ATM, the gene mutated in the hereditary disease ataxiaûtelangiectasia, codes for a protein kinase that acts as a master regulator of cellular responses to DNA double-strand breaks. ATM protein is normally inactive and the question of how it becomes active in the event of DNA damage - due to ionizing radiation, for instance - is central to understanding its function.
In this week's Nature (Vol. 421, No. 6922, 30 January 2003, pp. 499-506), Michael B. Kastan and Christopher J. Bakkenist of the St Jude Children's Research Hospital, Memphis, Tennessee, show that the ATM protein is present in normal undamaged cells as an inactive dimer, with its kinase domain bound to a region surrounding serine residue 1981, part of the 'FAT' (focal adhesion target) domain of the protein.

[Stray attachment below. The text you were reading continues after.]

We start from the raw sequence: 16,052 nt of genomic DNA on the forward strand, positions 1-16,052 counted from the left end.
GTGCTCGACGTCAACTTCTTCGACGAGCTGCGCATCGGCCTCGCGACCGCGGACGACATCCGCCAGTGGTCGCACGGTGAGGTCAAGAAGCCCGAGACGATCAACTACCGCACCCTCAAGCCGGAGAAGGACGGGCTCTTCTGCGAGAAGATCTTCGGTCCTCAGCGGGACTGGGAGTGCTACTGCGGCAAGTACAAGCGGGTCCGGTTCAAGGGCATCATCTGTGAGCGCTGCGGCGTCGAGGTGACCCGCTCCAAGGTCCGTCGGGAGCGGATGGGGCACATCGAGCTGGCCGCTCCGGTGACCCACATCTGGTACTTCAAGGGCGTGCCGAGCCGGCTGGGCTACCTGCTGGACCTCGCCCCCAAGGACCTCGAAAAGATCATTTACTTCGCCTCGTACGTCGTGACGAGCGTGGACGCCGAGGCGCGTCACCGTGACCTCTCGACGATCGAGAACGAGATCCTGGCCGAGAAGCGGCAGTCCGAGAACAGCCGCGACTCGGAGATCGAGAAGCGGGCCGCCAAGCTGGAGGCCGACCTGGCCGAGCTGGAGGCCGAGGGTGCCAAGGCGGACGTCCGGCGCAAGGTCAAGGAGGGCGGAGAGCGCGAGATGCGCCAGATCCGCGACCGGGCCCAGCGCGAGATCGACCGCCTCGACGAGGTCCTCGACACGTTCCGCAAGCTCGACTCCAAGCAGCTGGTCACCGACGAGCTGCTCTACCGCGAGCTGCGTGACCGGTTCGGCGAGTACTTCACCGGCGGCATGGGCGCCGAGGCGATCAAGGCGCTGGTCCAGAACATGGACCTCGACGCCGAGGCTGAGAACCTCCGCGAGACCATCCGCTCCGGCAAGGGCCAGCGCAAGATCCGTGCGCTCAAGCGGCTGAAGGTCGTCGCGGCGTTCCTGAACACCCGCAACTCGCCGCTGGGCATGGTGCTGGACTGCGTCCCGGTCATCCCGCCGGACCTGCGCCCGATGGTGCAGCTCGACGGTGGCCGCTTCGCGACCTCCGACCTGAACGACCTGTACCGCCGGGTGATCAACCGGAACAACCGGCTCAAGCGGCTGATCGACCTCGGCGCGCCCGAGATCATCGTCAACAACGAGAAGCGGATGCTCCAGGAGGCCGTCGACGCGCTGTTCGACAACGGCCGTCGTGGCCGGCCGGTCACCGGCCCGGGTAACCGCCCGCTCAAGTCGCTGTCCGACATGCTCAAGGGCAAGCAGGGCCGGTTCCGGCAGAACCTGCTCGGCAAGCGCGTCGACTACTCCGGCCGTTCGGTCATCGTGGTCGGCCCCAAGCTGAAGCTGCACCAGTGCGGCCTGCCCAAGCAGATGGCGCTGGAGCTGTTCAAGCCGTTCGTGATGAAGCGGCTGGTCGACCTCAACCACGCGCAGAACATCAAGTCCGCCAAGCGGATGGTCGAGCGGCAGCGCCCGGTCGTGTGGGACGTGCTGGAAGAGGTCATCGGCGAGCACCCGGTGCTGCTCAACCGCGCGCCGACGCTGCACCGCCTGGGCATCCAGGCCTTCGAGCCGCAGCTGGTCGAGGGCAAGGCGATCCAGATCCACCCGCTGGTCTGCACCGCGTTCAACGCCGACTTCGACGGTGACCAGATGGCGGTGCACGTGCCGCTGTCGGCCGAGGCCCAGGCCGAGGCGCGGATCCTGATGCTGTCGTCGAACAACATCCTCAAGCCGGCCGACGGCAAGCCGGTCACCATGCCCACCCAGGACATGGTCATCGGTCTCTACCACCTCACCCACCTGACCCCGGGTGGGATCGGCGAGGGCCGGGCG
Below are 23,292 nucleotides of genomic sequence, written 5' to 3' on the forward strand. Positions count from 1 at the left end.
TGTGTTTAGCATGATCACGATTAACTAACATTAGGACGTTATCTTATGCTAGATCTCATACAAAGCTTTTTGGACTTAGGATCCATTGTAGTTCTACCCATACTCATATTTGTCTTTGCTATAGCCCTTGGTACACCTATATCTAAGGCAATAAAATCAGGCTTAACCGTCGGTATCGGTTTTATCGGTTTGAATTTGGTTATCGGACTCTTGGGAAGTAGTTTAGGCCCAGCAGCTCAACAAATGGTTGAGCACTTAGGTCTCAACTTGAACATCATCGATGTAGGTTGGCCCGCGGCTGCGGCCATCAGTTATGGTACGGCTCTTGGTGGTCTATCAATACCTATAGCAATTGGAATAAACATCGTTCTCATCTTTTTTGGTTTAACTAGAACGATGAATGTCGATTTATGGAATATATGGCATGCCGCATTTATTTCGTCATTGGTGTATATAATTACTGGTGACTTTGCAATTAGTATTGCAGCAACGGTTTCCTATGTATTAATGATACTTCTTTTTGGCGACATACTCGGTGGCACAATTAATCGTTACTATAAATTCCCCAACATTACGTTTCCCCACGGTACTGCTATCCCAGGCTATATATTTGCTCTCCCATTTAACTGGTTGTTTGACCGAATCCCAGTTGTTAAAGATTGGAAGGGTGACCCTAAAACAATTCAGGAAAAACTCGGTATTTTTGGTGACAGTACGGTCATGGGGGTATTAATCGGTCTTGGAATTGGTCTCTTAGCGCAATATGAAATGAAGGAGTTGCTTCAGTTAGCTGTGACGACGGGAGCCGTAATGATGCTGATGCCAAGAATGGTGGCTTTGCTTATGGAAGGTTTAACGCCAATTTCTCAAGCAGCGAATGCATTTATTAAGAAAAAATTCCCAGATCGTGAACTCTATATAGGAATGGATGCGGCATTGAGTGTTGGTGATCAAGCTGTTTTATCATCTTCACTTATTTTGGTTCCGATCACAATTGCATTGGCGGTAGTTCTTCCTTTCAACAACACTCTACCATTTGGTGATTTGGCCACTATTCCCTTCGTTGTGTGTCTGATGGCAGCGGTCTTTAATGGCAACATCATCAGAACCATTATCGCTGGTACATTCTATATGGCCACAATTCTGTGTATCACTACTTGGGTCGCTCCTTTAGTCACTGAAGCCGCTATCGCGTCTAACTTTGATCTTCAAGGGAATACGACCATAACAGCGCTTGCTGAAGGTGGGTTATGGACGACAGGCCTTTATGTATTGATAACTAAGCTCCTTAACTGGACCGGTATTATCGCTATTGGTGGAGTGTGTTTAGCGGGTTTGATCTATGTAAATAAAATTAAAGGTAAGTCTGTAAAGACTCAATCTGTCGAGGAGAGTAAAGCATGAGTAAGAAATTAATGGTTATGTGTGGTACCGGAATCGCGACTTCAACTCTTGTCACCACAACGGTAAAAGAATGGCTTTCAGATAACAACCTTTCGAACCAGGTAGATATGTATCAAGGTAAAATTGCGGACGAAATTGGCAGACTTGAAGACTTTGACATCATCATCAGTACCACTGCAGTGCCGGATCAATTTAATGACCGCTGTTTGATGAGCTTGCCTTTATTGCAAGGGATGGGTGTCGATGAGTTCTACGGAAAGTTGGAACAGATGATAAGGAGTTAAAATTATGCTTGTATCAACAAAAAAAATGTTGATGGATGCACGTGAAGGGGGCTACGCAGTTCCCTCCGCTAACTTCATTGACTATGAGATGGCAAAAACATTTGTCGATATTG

Low doses of ionizing radiation, which induce only a few DNA strand breaks, activate at least half of the total ATM protein present, possibly through a response to changes in chromatin structure, the researchers report.
In an accompanying News and Views article, Jiri Bartek and Jiri Lukas of the Danish Cancer Society, Copenhagen, Denmark, discuss the background and ramifications of this work.
Michael B. Kastan
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